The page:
Tales of the Dark Multiverse: Infinite Crisis #1
Written by James Tynion IV
Art by Aaron Lopresti, Matt Ryan and Romulo Fajardo, Jr.
Lettering by Rob Leigh
Published by DC
‘Rama Rating: 8 out of 10
The original Infinite Crisis was a wild and wooly period for the DC Universe, and writer James Tynion IV and artist Aaron Lopresti do an admirable job remixing this sprawling epic in Tales of the Dark Multiverse: Infinite Crisis #1. By sparing Ted Kord’s life, Tynion and Lopresti set off a chain reaction that nimbly ties together threads ranging from The OMAC Project to The Rann-Thanagar War, yet maintains the gleefully overstuffed quality that made this event a true Crisis in the first place.
Ever since his untimely demise in the pages of the original Infinite Crisis, Ted Kord has been a cult favorite of many DC fans - and similar to his boosting of Tim Drake in Detective Comics, Tynion elevates Ted in a way that would likely make his fans cheer. But there’s also a monkey’s paw element to his high concept that seems to be a common thread throughout the Multiverse - namely, seeing how power always seems to corrupt. What starts as simple self-defense and heroic proactiveness soon snowballs into something more cold, even sinister.
But unlike the other Dark Multiverse storylines, where things were clearly black and white, Tynion seems to revel in painting with shades of gray. Yes, Ted kills Maxwell Lord and usurps the Brother Eye network, but he also stops incoming threats like the Rann-Thanagar War or Jean Loring’s possession by Eclipso. While some readers might cry foul that Ted might be smart, but he’s not that smart, I’d argue that Tynion is building upon Geoff Johns’ original threads from Infinite Crisis - and by nipping threats like the Secret Society or the Spectre in the bud early, he’s able to deftly touch upon all the sprawling tie-ins to the series without having to delve into them too deeply.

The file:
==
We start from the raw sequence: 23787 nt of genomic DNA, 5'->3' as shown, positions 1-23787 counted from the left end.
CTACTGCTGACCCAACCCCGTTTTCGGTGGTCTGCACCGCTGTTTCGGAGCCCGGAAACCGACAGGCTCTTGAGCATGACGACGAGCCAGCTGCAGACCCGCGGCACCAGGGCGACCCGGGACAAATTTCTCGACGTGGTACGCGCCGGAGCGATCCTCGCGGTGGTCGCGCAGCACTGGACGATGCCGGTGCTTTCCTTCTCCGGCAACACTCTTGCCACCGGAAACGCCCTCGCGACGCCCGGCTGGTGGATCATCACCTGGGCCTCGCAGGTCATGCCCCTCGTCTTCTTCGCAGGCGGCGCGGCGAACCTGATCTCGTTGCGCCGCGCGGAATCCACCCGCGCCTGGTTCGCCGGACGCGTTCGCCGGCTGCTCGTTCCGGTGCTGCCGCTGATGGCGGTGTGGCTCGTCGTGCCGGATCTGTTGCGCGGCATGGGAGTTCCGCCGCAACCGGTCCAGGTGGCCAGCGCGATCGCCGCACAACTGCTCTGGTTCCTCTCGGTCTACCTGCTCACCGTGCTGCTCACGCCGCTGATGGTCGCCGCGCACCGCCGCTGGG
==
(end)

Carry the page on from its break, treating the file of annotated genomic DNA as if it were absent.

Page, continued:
While I would ordinarily critique a book for being as densely paced as this, the original Infinite Crisis was stuffed to the brim with content as well, and artist Aaron Lopresti does a masterful job at evoking the same jam-packed art style as Phil Jimenez, George Perez and Jerry Ordway. This is the exact opposite of widescreen storytelling, and it’s honestly refreshing - given how much narrative ground Tynion and Lopresti have to cover, there’s no room to be precious, and Lopresti makes sure that every inch of page space is utilized. It’s also a great way to remind readers that there are ways of creating impactful moments that don’t have to exist in a splash page - in particular, seeing Beetle’s OMAC armor is a truly exciting moment, even as he’s just the first image in a page filled with characters.
Out of all the Dark Multiverse one-shots, I’d say that Tales of the Dark Multiverse: Infinite Crisis #1 is the storyline that feels like is most true to the spirit of the original storyline, rather than a dark riff using the original event as a launching point. Tynion and Lopresti take readers down memory lane in a way that might take you off-guard with its level of scale and ambitiousness, even as most of the narrative math seems to check out in the end. If you’re unfamiliar with the original Infinite Crisis, this book might not be for you, but if you read the event as it was first coming out, you’ll likely enjoy the empire of Ted Kord these creators have built.